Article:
After winning an $800 million settlement last year against Hess Oil, Virgin Islands Attorney General Claude E. Walker was eager to find what he described as other litigation “targets.”
He found one such deep pocket in Exxon Mobil. But his investigation into whether the company engaged in climate change “fraud” is drawing accusations that the end game for Mr. Walker and other like-minded attorneys general is a mammoth payday modeled after the 1998 tobacco settlement.
Mr. Walker has been the most aggressive member of AGs United for Clean Power, an unprecedented coalition of 17 attorneys general aimed at pursuing fraud accusations against Exxon Mobil and other fossil fuel companies.
“I believe this $800 million settlement gives the Virgin Islands Attorney General a lot of credibility in being involved in the inner circle of this because he’s proved that he can shake down a major company,” said Myron Ebell, director of the Center for Energy and Environment at the Competitive Enterprise Institute, one of Mr. Walker’s targets.
And the Exxon investigation may be just the beginning.
“In talking about widening the investigation, the goal is to bring in the entire oil industry. It’s not just Exxon they’re after,” Mr. Ebell said.
Already comparisons have been drawn between AGs United for Clean Power and the state officials who secured the 1998 deal in which five major tobacco companies agreed to pay $10 billion per year indefinitely to the states.
“It was a combined effort in which the state attorneys general played the crucial role in securing a historic victory for public health,” said former Vice President Al Gore Jr. at the coalition’s March 29 press conference in New York City.
“From the time the tobacco companies were first found out, as evidenced by the historic [Surgeon General’s report] of 1964, it took 40 years for them to be held to account under the law,” Mr. Gore said. “We do not have 40 years to continue suffering the consequences of the fraud allegedly being committed by the fossil fuel companies where climate change is concerned.”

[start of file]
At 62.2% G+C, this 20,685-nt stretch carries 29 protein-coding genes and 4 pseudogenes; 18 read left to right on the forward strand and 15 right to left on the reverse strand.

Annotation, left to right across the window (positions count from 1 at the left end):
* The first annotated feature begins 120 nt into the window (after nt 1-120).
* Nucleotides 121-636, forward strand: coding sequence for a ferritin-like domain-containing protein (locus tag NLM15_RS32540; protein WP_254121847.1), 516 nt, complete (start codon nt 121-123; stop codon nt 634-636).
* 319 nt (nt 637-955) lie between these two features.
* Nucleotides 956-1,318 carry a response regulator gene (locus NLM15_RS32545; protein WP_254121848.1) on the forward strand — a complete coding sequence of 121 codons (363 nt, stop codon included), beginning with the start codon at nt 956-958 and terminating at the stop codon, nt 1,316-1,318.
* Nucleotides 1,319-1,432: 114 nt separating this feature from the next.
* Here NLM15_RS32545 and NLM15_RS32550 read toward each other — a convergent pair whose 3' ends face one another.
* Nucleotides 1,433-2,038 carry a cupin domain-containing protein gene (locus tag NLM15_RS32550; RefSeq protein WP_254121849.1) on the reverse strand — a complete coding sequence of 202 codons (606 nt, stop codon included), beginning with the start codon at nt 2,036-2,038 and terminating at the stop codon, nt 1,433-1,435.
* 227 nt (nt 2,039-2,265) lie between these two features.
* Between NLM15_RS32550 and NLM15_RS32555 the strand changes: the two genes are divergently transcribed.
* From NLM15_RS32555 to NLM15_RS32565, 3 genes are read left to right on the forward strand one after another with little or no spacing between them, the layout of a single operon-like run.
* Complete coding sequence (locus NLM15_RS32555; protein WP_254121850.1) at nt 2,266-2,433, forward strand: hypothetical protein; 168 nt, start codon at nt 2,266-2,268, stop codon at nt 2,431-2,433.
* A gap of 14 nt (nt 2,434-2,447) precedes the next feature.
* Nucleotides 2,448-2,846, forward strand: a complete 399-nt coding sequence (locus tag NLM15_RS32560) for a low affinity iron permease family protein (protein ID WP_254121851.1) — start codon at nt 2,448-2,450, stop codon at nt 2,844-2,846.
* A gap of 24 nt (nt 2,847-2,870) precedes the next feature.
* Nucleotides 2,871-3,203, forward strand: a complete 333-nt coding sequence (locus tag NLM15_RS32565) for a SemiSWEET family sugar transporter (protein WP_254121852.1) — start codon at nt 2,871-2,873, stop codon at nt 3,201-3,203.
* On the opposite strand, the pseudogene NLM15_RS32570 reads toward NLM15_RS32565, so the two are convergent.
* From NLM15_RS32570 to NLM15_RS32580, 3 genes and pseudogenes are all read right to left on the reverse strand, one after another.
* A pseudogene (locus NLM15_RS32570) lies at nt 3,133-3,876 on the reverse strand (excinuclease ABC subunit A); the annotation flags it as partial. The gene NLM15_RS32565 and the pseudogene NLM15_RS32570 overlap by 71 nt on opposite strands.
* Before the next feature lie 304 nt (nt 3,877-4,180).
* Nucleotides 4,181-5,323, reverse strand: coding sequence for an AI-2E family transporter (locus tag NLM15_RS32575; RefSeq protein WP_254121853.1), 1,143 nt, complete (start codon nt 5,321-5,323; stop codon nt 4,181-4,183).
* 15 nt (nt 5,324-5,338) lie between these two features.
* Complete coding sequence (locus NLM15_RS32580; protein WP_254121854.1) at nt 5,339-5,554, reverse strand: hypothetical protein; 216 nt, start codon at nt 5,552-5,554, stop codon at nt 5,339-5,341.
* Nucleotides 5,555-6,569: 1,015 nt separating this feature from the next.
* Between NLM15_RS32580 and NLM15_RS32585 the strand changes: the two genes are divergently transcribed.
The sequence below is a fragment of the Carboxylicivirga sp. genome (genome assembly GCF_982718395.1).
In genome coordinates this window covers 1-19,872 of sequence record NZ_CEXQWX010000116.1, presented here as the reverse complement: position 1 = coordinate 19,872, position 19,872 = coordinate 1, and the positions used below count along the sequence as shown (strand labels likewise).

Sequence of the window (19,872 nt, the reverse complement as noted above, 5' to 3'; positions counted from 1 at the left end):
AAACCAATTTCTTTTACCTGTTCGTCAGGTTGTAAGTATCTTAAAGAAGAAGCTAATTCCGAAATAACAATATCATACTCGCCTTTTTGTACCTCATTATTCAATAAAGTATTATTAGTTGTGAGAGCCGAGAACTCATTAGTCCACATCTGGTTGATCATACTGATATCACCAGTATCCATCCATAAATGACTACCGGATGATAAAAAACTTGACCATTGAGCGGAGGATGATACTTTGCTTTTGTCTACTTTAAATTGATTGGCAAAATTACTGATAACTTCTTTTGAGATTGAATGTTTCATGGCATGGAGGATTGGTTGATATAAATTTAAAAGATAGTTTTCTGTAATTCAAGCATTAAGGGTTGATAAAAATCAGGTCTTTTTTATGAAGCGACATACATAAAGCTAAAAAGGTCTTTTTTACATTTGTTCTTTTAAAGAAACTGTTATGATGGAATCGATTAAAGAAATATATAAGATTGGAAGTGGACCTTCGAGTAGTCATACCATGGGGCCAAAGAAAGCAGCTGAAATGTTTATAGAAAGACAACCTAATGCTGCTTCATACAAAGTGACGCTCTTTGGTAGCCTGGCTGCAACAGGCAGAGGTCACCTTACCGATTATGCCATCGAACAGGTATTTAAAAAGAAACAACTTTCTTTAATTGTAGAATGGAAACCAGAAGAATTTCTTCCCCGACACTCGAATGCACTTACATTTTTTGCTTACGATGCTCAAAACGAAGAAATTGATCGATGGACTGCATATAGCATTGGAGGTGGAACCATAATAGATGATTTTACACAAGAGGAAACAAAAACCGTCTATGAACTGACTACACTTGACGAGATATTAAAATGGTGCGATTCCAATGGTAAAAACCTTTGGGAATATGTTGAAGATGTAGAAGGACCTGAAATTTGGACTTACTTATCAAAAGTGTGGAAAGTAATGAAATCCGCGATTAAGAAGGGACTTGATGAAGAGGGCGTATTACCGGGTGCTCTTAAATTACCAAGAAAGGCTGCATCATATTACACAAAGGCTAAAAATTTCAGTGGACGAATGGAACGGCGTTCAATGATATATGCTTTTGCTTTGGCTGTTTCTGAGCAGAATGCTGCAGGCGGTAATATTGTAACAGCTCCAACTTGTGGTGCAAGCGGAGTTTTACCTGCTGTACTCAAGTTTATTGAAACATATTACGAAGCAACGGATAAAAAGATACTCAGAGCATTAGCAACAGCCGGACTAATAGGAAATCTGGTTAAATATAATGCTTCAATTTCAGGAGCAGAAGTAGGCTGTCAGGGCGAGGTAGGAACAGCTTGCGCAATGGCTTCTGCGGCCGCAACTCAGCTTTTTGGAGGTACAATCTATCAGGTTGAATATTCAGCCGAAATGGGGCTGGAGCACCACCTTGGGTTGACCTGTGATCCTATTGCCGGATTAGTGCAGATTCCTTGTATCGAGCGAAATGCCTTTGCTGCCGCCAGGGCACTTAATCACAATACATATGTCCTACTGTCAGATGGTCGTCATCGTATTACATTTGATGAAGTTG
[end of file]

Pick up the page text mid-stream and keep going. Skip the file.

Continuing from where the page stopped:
Pushing for a parallel effort at the federal end is Sen. Sheldon Whitehouse, Rhode Island Democrat, who reiterated his call Wednesday for the Justice Department to launch a probe into the oil-and-gas industry.
“There are obvious similarities between the fossil fuel industry’s denial of its products’ climate effects and the tobacco industry’s denial of its products’ health effects,” Mr. Whitehouse said in a speech on the Senate floor. “These similarities are sufficient that a proper inquiry should be made about pursuing a civil lawsuit like the one the Justice Department brought and won against Big Tobacco.”
Given the sizes of the industries involved, however, the tobacco settlement could look like peanuts next to the prospect of a financial windfall from the fossil fuel business.
“You need to compare the relative size of the oil industry and the tobacco industry,” Mr. Ebell said. “Tobacco is tiny compared to oil. So if they could get $10 billion out of the tobacco industry, think of what their goals are for the oil industry.”
A questionnaire obtained by the free market Energy & Environmental Legal Institute shows that Mr. Walker had already served Exxon Mobil with a subpoena and was actively seeking other companies to investigate when coalition members met in March.
“We are interested in identifying other potential litigation targets,” Mr. Walker said in response to a question asking for input on the coalition’s goals “beyond the federal/EPA advocacy and litigation.”
The only independent in the coalition — the rest are Democrats — Mr. Walker also said he was “eager to hear what other attorneys general are doing and find concrete ways to work together on litigation to increase our leverage.”